Bird Name:

Great tit

Latin Name:

Parus major

Status:

Least Concern

Scientific Classification:

Kingdom: Animalia

Phylum: Chordata

Class: Aves

Order: Passeriformes

Family: Paridae

Genus: Parus

Species: P. major

General information:

This is a widespread and common European bird. They are non-migratory and will form groups after the breeding season, often associating with other small birds. They do not hoard like some other tits. But they can lower body temperature overnight when roosting to effectively lessen the amount of energy they need.

Physical Description:

The Great tit is quite large compared to other tits; averaging 14 cm. Males have black heads with white cheek patches. Females are similar buy display a narrower, uneven vertical black band. A broad band of black extends from the throat down the middle of the yellow belly. There are three regional variations to these species. In temperate Europe and Asia, the upper parts are olive green and it is bluish on the sides and on the flight feathers and tail. In China, Korea, Japan, and Russia the Great tits are olive colored in the upper parts and whitish on the underparts. In India and Southeast Asia, the birds are gray instead of olive and show a whitish belly. Young birds of all regions are significantly paler with yellowish cheeks and little of the black band is visible.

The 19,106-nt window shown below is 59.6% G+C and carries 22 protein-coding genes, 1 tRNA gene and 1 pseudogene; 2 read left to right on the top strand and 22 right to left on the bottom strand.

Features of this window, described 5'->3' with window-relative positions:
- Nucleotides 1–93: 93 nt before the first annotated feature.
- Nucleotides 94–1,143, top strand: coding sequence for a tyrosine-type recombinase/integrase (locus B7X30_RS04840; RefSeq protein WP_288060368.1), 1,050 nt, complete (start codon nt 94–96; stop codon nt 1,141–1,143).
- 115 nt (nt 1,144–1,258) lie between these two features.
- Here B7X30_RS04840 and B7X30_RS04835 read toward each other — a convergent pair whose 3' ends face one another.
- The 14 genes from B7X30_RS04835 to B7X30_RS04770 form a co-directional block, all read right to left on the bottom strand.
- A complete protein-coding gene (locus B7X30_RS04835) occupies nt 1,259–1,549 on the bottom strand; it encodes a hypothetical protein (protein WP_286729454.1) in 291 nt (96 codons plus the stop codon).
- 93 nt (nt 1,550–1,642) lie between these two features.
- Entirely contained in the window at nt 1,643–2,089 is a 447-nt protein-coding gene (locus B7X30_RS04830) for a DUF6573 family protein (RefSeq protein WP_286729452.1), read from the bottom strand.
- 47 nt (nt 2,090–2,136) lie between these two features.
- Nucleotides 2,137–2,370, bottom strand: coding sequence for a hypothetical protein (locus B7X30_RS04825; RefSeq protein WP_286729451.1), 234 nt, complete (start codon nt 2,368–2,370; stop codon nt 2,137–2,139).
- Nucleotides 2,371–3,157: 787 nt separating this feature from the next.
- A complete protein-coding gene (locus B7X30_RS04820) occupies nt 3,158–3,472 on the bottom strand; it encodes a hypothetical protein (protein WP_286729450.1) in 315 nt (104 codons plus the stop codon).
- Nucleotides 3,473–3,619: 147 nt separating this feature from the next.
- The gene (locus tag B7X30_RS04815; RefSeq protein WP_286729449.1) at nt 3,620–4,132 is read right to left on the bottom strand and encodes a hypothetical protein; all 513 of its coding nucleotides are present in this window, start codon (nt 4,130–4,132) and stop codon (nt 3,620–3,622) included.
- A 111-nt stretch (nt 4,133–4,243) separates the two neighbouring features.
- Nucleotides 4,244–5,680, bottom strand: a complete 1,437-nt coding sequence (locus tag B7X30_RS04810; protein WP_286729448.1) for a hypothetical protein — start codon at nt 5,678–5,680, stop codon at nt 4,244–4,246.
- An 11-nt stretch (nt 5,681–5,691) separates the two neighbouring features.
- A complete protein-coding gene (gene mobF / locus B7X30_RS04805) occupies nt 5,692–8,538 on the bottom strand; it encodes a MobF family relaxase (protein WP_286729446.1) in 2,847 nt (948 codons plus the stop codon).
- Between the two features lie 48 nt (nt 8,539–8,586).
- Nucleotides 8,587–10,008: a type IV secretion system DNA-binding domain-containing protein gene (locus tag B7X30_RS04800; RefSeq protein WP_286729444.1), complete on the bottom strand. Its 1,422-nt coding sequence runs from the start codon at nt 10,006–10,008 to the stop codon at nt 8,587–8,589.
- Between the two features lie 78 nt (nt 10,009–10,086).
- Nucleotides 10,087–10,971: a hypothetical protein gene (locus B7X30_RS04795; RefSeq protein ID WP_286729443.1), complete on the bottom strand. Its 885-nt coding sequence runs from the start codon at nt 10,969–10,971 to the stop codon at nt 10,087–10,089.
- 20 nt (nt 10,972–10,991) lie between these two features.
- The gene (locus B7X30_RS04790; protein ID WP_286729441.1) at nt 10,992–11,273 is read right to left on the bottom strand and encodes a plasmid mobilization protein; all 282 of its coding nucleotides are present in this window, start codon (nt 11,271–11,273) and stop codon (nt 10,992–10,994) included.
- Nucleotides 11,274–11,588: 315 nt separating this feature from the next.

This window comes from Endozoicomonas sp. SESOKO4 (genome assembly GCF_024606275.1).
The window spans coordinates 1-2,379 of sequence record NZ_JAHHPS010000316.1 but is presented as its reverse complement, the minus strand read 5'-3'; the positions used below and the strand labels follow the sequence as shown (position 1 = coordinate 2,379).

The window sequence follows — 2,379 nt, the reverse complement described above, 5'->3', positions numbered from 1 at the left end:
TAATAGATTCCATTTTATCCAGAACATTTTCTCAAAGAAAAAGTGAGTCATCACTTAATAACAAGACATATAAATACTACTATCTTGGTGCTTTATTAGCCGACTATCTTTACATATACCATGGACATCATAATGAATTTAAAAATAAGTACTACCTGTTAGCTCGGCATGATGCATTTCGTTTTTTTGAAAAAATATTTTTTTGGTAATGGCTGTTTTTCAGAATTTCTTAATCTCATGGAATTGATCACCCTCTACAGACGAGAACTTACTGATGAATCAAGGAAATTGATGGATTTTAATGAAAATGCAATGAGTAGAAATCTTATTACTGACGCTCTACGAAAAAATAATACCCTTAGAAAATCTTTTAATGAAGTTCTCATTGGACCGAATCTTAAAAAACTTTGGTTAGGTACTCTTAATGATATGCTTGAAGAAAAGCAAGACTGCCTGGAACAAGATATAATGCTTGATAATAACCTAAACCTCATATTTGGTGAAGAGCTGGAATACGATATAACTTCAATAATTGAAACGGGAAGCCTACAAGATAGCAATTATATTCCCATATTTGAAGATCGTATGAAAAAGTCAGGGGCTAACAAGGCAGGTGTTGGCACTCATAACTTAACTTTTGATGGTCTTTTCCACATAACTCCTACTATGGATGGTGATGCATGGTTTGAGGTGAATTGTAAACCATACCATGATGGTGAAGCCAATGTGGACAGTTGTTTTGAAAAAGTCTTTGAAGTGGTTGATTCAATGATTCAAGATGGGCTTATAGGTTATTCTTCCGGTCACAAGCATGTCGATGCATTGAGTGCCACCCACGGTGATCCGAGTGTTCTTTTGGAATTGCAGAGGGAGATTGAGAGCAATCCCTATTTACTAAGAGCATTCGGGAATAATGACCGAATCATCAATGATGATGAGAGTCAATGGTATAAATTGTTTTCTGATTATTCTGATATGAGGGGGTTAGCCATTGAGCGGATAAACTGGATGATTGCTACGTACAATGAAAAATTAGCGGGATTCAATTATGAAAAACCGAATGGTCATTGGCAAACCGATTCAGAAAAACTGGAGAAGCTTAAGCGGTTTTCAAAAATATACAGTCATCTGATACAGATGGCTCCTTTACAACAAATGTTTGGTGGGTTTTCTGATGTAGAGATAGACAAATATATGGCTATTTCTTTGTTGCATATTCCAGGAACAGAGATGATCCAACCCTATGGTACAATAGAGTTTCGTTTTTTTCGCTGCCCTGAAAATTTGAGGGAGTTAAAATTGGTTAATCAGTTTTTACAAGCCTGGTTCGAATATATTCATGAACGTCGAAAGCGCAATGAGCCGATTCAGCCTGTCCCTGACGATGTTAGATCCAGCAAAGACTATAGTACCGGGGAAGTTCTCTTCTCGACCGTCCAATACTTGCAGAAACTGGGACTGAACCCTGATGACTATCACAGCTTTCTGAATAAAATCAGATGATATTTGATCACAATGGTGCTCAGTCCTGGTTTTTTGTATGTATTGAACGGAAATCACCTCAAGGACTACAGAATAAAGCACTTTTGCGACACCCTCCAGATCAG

Diet:

Diet consist of invertebrates and seeds. They prefer protein rich caterpillars in breeding season.

Habitat:

These species occur throughout Europe with the exception of northern Scandinavia. Its range extends south as far as northern Africa and spreads broadly across much of Asia. It lives in woodland habitat.

 

Reproduction:

Breeding season for the Great tit typically extends from March through July. Pairs may nest twice during the season. The males seek out nest sites in the area, but females make the final choice. Nesting occurs typically in holes or nest boxes are used. The clutch consists of 5 to 12 eggs, white with reddish spots. Incubation takes 12 to 13 days and is done solely by female, although male will bring food. The young are fed by both parents.

Source by Tony Mandarich